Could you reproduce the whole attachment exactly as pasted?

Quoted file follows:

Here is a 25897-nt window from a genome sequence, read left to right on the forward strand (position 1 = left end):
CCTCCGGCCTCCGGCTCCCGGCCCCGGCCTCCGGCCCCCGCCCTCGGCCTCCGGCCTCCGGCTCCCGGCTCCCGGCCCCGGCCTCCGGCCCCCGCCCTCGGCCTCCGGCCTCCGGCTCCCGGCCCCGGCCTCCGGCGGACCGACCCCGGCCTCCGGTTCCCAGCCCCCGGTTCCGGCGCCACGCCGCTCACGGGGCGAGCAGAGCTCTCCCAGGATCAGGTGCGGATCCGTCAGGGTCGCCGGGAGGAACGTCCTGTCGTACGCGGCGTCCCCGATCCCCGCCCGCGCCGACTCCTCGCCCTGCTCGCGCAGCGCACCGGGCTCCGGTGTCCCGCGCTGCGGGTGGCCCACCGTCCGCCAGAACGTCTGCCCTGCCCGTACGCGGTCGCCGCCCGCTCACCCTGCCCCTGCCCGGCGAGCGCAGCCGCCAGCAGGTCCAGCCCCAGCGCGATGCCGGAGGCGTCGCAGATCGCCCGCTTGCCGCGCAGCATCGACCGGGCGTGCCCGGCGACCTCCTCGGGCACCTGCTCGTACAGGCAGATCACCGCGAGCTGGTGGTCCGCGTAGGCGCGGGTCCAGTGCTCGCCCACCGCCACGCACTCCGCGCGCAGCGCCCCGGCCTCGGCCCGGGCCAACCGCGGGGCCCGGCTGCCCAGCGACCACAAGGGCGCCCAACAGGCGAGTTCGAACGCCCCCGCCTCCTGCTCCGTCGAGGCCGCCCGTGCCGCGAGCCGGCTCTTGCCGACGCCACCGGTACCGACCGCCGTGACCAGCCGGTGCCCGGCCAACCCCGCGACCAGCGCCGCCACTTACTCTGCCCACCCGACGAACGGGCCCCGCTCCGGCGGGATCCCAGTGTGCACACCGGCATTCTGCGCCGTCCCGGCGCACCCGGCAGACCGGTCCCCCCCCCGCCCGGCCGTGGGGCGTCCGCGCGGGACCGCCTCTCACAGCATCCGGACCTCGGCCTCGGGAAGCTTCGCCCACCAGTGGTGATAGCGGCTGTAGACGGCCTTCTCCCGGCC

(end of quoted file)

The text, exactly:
Here is a 25897-nt window from a genome sequence, read left to right on the forward strand (position 1 = left end):
CCTCCGGCCTCCGGCTCCCGGCCCCGGCCTCCGGCCCCCGCCCTCGGCCTCCGGCCTCCGGCTCCCGGCTCCCGGCCCCGGCCTCCGGCCCCCGCCCTCGGCCTCCGGCCTCCGGCTCCCGGCCCCGGCCTCCGGCGGACCGACCCCGGCCTCCGGTTCCCAGCCCCCGGTTCCGGCGCCACGCCGCTCACGGGGCGAGCAGAGCTCTCCCAGGATCAGGTGCGGATCCGTCAGGGTCGCCGGGAGGAACGTCCTGTCGTACGCGGCGTCCCCGATCCCCGCCCGCGCCGACTCCTCGCCCTGCTCGCGCAGCGCACCGGGCTCCGGTGTCCCGCGCTGCGGGTGGCCCACCGTCCGCCAGAACGTCTGCCCTGCCCGTACGCGGTCGCCGCCCGCTCACCCTGCCCCTGCCCGGCGAGCGCAGCCGCCAGCAGGTCCAGCCCCAGCGCGATGCCGGAGGCGTCGCAGATCGCCCGCTTGCCGCGCAGCATCGACCGGGCGTGCCCGGCGACCTCCTCGGGCACCTGCTCGTACAGGCAGATCACCGCGAGCTGGTGGTCCGCGTAGGCGCGGGTCCAGTGCTCGCCCACCGCCACGCACTCCGCGCGCAGCGCCCCGGCCTCGGCCCGGGCCAACCGCGGGGCCCGGCTGCCCAGCGACCACAAGGGCGCCCAACAGGCGAGTTCGAACGCCCCCGCCTCCTGCTCCGTCGAGGCCGCCCGTGCCGCGAGCCGGCTCTTGCCGACGCCACCGGTACCGACCGCCGTGACCAGCCGGTGCCCGGCCAACCCCGCGACCAGCGCCGCCACTTACTCTGCCCACCCGACGAACGGGCCCCGCTCCGGCGGGATCCCAGTGTGCACACCGGCATTCTGCGCCGTCCCGGCGCACCCGGCAGACCGGTCCCCCCCCCGCCCGGCCGTGGGGCGTCCGCGCGGGACCGCCTCTCACAGCATCCGGACCTCGGCCTCGGGAAGCTTCGCCCACCAGTGGTGATAGCGGCTGTAGACGGCCTTCTCCCGGCC